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Lookup NU author(s): Dr Mark De Belder,
Professor Azfar Zaman
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Background The transradial access (TRA) site has become the default access site for percutaneous coronary intervention in the United Kingdom, with randomized trials and national registry data showing reductions in mortality associated with TRA use. This study evaluates regional changes in access site practice in England and Wales over time, examines whether changes in access site practice have been uniform nationally and across different patient subgroups, and provides national estimates for the potential number of lives saved or lost associated with regional differences in access site practice.Methods and Results Using the British Cardiovascular Intervention Society database, we investigated outcomes for growth of TRA in different regions in England and Wales in 448853 patients who underwent percutaneous coronary intervention from 2005 to 2012. Multiple logistic regression was used to quantify the effect of TRA on 30-day mortality and quantify lives saved and lost by differences in TRA adoption. TRA use increased from 14.0% to 58.6% in 417038 PCI patients with large variations in different parts of the country. TRA was independently associated with a decreased risk of 30-day mortality (odds ratio=0.70; 95% confidence interval=0.66-0.74), with significant but small differences observed across different regions. The number of estimated lives saved was 450 (95%confidence interval=275-650), and we estimate that an additional 264 (95% confidence interval=153-399) lives would have been saved if TRA adoption were uniform nationally.Conclusions TRA has become the dominant percutaneous coronary intervention approach in the United Kingdom, with a wide variation in different parts of the country. Changes in practice have contributed to mortality reductions, and inequalities have resulted in missed opportunities for further improvements.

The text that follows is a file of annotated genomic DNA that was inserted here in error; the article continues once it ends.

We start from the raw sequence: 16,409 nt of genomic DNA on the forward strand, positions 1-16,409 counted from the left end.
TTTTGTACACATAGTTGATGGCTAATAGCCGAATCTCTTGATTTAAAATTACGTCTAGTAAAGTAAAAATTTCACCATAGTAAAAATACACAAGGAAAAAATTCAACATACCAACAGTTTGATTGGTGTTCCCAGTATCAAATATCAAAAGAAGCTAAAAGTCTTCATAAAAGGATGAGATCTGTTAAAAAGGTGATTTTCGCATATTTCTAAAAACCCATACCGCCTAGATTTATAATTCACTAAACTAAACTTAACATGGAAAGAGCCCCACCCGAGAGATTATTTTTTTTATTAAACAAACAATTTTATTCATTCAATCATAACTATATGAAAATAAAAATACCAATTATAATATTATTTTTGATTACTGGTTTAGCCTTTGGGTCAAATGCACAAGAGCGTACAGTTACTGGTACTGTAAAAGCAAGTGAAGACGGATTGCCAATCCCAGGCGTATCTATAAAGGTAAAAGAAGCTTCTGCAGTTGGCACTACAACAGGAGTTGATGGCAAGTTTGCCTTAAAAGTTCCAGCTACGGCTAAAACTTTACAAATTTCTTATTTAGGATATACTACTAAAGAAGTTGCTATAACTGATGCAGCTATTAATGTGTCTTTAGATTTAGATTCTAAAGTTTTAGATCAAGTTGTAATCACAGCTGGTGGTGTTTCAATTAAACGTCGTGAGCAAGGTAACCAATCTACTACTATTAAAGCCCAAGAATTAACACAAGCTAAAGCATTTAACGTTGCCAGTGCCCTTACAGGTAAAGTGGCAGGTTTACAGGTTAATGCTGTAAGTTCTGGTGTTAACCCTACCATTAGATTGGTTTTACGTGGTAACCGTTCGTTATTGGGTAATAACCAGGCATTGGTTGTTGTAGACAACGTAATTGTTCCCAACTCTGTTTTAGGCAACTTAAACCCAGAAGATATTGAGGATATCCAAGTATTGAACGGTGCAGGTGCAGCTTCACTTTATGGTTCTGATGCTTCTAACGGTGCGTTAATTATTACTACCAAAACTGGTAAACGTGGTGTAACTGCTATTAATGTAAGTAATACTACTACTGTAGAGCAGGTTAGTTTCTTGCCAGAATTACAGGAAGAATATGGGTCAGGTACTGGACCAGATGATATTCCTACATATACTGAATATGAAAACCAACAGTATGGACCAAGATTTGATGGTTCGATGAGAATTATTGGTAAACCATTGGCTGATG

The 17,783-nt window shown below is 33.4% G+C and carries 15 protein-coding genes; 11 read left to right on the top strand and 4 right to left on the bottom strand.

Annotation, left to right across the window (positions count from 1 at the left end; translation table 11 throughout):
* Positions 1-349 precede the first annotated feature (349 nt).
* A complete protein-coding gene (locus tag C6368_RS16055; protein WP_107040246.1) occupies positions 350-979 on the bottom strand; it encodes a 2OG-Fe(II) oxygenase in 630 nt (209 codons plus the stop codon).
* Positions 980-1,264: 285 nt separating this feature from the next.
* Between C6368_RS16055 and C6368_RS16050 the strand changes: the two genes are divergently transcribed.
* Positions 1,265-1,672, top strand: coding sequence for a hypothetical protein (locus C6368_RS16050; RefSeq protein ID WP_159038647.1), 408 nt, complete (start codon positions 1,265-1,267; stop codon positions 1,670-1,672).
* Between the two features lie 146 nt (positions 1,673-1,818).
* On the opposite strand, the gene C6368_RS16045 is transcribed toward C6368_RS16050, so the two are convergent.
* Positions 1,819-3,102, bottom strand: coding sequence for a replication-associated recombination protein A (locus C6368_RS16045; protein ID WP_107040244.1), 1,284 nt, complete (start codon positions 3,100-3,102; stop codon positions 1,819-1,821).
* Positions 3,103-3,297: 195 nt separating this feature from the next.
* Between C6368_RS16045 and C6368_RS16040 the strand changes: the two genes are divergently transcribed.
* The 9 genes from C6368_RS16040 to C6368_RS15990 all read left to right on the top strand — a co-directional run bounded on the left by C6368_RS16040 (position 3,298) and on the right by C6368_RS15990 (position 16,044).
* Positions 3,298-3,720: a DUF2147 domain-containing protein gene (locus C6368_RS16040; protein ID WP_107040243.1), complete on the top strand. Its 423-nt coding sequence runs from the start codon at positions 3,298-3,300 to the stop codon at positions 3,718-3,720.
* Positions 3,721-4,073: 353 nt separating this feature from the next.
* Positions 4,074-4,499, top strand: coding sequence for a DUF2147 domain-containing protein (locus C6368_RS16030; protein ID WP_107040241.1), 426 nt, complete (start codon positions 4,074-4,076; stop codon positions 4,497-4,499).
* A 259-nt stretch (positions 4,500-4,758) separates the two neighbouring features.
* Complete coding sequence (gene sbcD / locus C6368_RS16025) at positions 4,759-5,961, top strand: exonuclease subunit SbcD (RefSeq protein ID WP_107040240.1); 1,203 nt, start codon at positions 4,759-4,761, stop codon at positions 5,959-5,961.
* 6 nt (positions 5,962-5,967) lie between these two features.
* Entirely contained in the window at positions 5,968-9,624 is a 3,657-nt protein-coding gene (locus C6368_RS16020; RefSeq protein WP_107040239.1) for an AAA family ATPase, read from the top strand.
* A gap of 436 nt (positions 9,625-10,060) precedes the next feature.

Author(s): Mamas MA, Nolan J, de Belder MA, Zaman A, Kinnaird T, Curzen N, Kwok CS, Buchan I, Ludman P, Kontopantelis E, British Cardiovasc Intervention So, Natl Inst Clinical Outcomes Res
Publication type: Article
Publication status: Published
Print publication date: 26/04/2016
Online publication date: 11/03/2016
Acceptance date: 19/02/2016
ISSN (print): 0009-7322
ISSN (electronic): 1524-4539
Publisher: Lippincott Williams & Wilkins
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